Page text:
Nonetheless, consumer confidence in the economy is at the highest level in eighteen years ( ).  And, while Trump’s overall approval rating remains negative, the latest CNBC poll ( ) indicates that 51 percent of respondents approve of his handling of the economy.  (A recent New York Times article  ( ) suggests this is because Trump has done a good job of selling his positive spin on the economy.)

The current economic figures indicate the economy is not working for all Americans; the uptick is disproportionately helping corporations and the top one percent.  (A recent Guardian article ( ) reported, “The chief executives of America’s top 350 companies earned 312 times more than their workers on average last year.”)

This economic imbalance is why it’s a good idea for Congressional Democratic candidates to focus on costs, wages, and corruption.  Costs because consumer prices are increasing for health care, housing, and energy.

Democratic candidates should focus on wages because Trump’s economic policies have increased corporate profits but this hasn’t translated to more money in the wallets of working families.  Republican largesse has enabled corporations to raise their dividends, increase CEO salaries, and buy back their stock; but it hasn’t benefited their employees ( ).

While Trump promised to “drain the swamp,” he’s actually deepened the swamp.  The issue of Republican corruption complements the economic issues of costs and wages for two reasons.  The first is that an unusual number of Trump associates appear to be corrupt.  For example, this week New York Republican Representative Chris Collins — the first member of Congress to endorse Trump — was indicted for insider trading.  Also in this week, Trump cabinet member Wilbur Ross (Commerce) was accused of having stolen $120 million at his investment company ( ) — Ross is also accused of violating conflict-of-interest laws and filing false information.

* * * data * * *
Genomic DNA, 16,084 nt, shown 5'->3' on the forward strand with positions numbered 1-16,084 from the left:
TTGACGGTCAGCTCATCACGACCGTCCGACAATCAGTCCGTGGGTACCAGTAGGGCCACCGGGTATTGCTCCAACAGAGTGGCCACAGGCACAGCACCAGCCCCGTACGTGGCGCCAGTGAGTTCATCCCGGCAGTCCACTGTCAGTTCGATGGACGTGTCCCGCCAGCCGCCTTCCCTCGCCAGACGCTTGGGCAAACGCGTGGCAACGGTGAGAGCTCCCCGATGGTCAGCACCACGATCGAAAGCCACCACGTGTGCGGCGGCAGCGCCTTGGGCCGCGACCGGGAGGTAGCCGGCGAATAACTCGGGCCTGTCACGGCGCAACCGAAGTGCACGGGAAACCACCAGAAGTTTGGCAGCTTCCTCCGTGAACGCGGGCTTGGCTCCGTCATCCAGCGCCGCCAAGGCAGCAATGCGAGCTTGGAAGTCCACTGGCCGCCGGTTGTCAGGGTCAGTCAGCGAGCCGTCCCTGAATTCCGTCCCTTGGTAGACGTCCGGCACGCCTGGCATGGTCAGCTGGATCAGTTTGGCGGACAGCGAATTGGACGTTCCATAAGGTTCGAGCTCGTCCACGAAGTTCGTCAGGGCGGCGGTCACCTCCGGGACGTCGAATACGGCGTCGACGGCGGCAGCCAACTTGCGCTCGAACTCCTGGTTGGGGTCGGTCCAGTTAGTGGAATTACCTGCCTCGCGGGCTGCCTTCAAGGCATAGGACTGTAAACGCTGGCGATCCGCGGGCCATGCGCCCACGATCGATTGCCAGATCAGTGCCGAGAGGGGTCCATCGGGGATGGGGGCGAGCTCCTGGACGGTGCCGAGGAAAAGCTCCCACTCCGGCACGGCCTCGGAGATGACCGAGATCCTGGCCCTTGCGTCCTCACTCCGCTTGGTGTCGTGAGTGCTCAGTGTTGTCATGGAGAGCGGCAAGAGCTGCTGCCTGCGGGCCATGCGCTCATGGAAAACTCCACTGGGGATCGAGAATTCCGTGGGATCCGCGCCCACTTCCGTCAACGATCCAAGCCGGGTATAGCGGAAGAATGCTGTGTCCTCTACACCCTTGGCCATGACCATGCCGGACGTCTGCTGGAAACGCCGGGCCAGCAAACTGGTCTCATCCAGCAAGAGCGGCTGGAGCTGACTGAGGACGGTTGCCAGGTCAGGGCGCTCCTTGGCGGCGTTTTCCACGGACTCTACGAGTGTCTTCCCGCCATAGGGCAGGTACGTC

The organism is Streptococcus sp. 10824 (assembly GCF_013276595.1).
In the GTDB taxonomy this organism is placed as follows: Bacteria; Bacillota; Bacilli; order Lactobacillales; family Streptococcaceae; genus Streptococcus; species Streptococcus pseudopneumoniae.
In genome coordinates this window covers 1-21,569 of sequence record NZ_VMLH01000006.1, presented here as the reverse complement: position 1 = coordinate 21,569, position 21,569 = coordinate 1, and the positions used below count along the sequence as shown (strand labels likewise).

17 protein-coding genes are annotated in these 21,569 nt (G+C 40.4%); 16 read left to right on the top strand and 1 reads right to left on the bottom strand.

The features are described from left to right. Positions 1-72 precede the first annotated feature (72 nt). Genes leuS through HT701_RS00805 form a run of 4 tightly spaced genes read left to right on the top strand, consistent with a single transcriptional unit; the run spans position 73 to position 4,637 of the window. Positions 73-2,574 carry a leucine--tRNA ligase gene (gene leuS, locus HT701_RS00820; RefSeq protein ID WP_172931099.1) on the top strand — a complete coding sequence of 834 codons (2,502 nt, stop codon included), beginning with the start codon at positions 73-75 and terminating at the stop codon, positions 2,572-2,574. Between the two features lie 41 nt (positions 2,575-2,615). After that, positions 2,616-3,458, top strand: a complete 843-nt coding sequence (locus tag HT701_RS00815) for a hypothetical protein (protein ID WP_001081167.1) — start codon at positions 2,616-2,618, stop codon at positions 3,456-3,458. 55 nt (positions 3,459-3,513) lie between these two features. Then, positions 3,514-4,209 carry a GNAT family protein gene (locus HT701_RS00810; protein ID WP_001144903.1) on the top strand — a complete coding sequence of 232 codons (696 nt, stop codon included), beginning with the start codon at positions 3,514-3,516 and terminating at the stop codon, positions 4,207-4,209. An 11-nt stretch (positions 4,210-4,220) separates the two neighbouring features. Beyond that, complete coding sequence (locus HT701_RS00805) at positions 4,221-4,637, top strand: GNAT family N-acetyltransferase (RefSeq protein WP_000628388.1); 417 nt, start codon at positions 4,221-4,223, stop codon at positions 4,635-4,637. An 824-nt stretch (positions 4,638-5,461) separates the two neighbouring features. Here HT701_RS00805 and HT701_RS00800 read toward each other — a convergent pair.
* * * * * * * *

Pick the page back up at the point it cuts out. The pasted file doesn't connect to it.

More generally, Trump Administration corruption ties to its economic policy.  For example, this week the New York Times   ( ) reported that the implementation of the steel tariffs has guided by Trump supporters at two large US steel companies, Nucor and US Steel.  As another example, Trump plans a coal company bailout that will help some of his biggest donors.  ( )  And, of course, it’s well established that the 2017 Trump-sponsored tax cuts primarily favored big GOP donors ( ).

Will the economy help Republican candidates in the midterm election?  Probably not.  Democratic candidates will run on the interconnected issues of costs, wages, and corruption.  That should be enough to influence most contested Congressional districts.

Why is California Burning?

In case you missed it, California is beset with an unusual number of intense wildfires; the state is covered by smoke.  In response, on August 5th, Donald Trump tweeted: “California wildfires are being magnified & made so much worse by the bad environmental laws…” Hmm, so California “environmentalists” are responsible for the fires?  Or is someone else to blame?

Twelve years ago, I wrote “Global Warming? Not in My Back Yard” ( ), pointing out that while most Americans are concerned about global warming (climate change), in general, they don’t get excited about it, in particular, until there’s evidence at the local level — because they have a lot of other issues to worry about such as the cost of their healthcare or housing or jobs.

Two years of extreme wildfires has gotten Californians’ attention.  Waking up each morning worried about air quality — because of the smoke — or worse yet, wondering if you will be forced to evacuate, has made everyone in California aware that we have a problem.  The issue is what to do about it.

In Trump’s full tweet, he said: “California wildfires are being magnified & made so much worse by the bad environmental laws which aren’t allowing massive amount of readily available water to be properly utilized. It is being diverted into the Pacific Ocean. Must also tree clear to stop fire spreading!” Even by Trump standards, this was an incredibly ignorant tweet.  The wildfires are not being caused by lack of water or the absence of tree clearing.  Most experts agree they are the result of dryness — due to the state’s prolonged drought, high temperatures — July was the hottest month ever recorded, and — in many cases — ferocious winds.